THE 24 Khmer Krom refugees deported from Thailand last month were visited Tuesday by district police in Phnom Penh, who gathered information that the group believes may be used to produce identification cards.
The deportees – who have been staying at an unspecified location – had originally planned to visit the chief of Boeung Tumpun commune in a bid to confirm that they were eligible to stay there, but the police officers visited them instead. They have been without identification since being deported from Thailand on December 5 after fleeing Vietnam to escape what they described as persecution and religious repression.
Khmer Krom spokesman Thach Song, 49, said the police requested information including names, birthplaces and ages, as well as details on where the deportees were living and where they came from.
“I think the police came to gather information for identification cards,” he said. “I asked whether the district police will issue the documents, and the police said it was up to the district chief.”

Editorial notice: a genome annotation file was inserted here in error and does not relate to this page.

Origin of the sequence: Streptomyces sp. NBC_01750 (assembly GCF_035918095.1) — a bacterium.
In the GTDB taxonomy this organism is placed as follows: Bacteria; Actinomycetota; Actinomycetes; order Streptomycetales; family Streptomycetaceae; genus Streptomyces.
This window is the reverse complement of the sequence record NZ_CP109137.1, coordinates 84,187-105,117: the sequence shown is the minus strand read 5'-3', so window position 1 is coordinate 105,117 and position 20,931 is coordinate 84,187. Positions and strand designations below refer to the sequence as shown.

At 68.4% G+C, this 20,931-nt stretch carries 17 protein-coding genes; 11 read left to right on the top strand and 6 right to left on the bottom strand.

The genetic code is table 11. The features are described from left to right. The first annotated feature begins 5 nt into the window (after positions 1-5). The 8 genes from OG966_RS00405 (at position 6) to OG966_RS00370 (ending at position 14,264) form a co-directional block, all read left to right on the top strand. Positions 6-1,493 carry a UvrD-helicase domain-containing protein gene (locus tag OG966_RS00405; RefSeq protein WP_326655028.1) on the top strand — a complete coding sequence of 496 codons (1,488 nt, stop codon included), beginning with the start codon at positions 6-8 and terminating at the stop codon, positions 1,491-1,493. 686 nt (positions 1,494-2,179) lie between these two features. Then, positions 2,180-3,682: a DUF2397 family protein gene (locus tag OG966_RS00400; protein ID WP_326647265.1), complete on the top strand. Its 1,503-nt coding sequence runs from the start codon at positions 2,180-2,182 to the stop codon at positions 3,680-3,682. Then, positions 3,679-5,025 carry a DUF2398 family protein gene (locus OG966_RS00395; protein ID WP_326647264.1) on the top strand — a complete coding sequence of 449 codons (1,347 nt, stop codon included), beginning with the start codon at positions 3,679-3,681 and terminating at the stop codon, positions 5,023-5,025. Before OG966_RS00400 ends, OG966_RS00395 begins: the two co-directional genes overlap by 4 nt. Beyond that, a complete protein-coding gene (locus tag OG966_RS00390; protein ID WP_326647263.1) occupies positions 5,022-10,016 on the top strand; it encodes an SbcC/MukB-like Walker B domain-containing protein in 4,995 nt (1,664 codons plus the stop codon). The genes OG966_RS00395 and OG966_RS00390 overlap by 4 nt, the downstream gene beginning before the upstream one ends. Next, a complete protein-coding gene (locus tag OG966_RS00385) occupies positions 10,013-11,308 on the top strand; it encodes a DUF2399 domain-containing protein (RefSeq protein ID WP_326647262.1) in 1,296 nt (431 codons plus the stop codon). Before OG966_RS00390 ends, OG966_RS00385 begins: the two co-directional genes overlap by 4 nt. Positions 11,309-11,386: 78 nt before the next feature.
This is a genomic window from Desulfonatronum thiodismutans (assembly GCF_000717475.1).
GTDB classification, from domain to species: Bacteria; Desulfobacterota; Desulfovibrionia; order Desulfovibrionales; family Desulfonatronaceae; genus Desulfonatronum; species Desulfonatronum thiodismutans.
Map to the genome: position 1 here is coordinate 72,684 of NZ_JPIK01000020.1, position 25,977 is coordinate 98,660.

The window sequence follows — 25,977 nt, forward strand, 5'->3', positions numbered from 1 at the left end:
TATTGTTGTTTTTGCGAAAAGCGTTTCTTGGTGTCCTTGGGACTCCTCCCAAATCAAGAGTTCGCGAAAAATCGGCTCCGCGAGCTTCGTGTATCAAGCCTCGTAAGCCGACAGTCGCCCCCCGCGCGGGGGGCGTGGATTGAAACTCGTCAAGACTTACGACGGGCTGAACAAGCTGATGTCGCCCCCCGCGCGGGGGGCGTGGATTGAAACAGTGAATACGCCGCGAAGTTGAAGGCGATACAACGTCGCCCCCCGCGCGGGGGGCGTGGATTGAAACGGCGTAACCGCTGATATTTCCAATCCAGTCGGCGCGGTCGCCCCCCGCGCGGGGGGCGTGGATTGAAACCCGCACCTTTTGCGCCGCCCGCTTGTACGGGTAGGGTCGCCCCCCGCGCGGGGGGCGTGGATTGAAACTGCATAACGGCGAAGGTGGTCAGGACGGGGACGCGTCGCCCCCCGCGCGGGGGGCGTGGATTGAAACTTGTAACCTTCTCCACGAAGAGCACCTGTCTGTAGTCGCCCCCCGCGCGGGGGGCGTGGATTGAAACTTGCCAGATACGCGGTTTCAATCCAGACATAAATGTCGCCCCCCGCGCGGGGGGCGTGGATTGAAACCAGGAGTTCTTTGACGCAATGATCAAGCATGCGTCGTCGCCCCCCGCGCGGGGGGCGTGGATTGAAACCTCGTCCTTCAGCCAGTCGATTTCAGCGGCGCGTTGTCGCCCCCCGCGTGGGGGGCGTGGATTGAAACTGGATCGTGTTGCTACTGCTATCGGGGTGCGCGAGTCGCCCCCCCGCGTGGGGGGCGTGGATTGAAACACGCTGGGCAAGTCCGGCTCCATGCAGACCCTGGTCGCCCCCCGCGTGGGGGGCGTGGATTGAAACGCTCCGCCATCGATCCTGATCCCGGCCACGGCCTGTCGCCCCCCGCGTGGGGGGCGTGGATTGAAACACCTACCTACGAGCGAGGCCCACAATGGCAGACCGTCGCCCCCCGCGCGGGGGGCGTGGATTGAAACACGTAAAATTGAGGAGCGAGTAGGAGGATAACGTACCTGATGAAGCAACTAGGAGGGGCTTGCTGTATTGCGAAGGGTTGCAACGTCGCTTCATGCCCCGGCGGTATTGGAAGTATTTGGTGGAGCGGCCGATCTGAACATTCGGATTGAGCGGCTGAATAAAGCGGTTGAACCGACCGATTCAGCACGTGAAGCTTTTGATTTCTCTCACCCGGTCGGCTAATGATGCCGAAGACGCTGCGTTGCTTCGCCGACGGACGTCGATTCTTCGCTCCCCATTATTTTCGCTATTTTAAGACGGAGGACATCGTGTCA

The deputy Boeung Tumpun commune chief confirmed that the police had visited the group in person. “This is a preliminary step,” he said of the visit, during which each member of the group thumbprinted the documents recording the information.
Naly Pilorge, president of the rights group Licadho, said it was somewhat curious that police would be used to collect information for identification cards.
“It’s unusual, and to me the alarm bell rings,” she said. “The normal way does not involve police.”
The deportees – exhausted and poor – have been awaiting official identification of their citizenship since arriving in Cambodia. Without it, they cannot rent a house, go to hospitals or enroll in schools. Five of them have fallen ill, and all are reportedly low on food. On Tuesday they sent a letter to the Red Cross requesting both food and medicine.